Ask an Expert column with Colin McMaster
GRDC Summer Fallow Weed Management Manual

Part 2: Increase pre-em efficacy through a mix and rotate strategy
We’ve done a good job of promoting herbicide rotation over the years. And whilst this advice still stands, recent research shows the benefits of mixing herbicides as well.
As American weeds researcher, Pat Tranel, puts it, “rotating buys you time, mixing buys you shots (of herbicide)”. Listen to Pat and Pete as they explore the benefits of the mix and rotate strategy.


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Rod Birch on how the Big 6 is keeping weeds at bay at Catalina Farms

Catalina Farms is approximately 13,000 ha of 100% cropping, with 65% wheat, with the other 35% comprising of 20% canola and 15% lupins. The longterm rainfall is about 330ml per year and around 250-280ml of growing season rainfall.
Taking on a new property usually has its challenges, but there can be upsides too. Some of the challenges at Koobabbie were related to the fact it had been a livestock property and cropping machinery had never having been run through it. However, Rod explained that they have had some great news about the herbicides they are able to use.
Through the University of Western Australia’s resistance testing service, run by Dr Roberto Busi at AHRI, they found out some older chemistries were still effective, which was a pleasant surprise. Daniel Birch explains below in the Regional Update Podcast what they found out and how they used this information in their planning.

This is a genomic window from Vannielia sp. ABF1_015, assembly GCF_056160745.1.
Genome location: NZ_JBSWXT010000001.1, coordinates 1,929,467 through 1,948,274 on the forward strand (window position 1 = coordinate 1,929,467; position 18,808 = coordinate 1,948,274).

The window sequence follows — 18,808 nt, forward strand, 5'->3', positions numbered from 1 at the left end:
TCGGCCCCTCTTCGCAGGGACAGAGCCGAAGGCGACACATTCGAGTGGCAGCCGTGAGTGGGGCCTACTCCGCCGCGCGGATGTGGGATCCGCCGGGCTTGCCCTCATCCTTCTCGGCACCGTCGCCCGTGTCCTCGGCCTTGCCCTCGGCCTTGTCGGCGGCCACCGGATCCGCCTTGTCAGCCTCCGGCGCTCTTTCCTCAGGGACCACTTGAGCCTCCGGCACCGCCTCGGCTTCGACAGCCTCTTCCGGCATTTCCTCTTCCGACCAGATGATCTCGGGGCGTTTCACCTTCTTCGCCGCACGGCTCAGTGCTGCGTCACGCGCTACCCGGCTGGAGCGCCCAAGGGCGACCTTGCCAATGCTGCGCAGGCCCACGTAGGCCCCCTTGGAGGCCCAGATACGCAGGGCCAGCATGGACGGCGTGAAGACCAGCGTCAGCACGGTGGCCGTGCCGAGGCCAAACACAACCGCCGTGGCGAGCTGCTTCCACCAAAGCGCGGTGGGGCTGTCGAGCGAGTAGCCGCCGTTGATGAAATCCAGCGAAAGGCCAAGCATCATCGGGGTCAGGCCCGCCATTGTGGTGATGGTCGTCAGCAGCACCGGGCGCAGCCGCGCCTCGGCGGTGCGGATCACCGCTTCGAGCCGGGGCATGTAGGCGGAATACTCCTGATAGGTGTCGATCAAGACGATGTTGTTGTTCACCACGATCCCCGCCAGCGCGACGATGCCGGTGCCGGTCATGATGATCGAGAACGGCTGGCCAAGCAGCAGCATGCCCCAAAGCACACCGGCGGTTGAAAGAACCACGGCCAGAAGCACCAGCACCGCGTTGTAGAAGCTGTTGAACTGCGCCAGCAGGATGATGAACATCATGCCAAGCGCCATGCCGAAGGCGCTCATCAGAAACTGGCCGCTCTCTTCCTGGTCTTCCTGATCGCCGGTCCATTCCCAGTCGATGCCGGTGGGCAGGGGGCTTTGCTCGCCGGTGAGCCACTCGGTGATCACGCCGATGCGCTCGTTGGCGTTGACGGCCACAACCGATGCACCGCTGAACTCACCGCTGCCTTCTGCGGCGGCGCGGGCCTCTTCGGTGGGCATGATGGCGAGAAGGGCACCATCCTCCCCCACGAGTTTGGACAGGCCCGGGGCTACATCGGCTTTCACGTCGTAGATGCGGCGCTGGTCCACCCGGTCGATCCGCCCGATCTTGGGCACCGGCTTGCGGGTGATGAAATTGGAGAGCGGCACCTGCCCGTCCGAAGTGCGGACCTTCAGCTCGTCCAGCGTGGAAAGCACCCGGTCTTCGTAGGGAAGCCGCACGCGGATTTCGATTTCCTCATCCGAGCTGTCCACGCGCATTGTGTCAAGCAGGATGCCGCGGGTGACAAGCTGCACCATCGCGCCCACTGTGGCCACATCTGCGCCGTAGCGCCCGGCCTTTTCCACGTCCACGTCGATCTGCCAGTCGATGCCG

Video breakdown

1:10 Crop rotations – Rod’s favourite rotation is Lupins – wheat – canola – wheat. It provides a lot of diversity for Modes of Action, as well as allows for nitrogen to go back into the soil through the lupin phase.
2:10 Crop Competition – the Birches are big fans of crop competition and it’s an essential part of their approach to controlling weeds.
3:00 Double knock – conditions haven’t been suitable for a double knock since 2016, but when the opportunity arises, it’s an important tool.
4:21 Mix and rotate herbicides – the crop rotations used at Catalina allow for really diverse chemical groups to be used, which is a great tactic to keep resistance at bay.
5:52 Stopping weed seed set – the Birches are trying to eliminate as many weeds in the crop as possible. Crop topping is a tool that they employ, as well as late spraying where necessary.
6:49 Harvest weed seed control – seed destruction is on the horizon at Catalina, but logistically has been a bit tricky.
7:21 Acquiring Koobabbie – it has been exciting for the Birches to be able to introduce more diverse rotations. They’ve been able to use Modes of Action which have never been used before.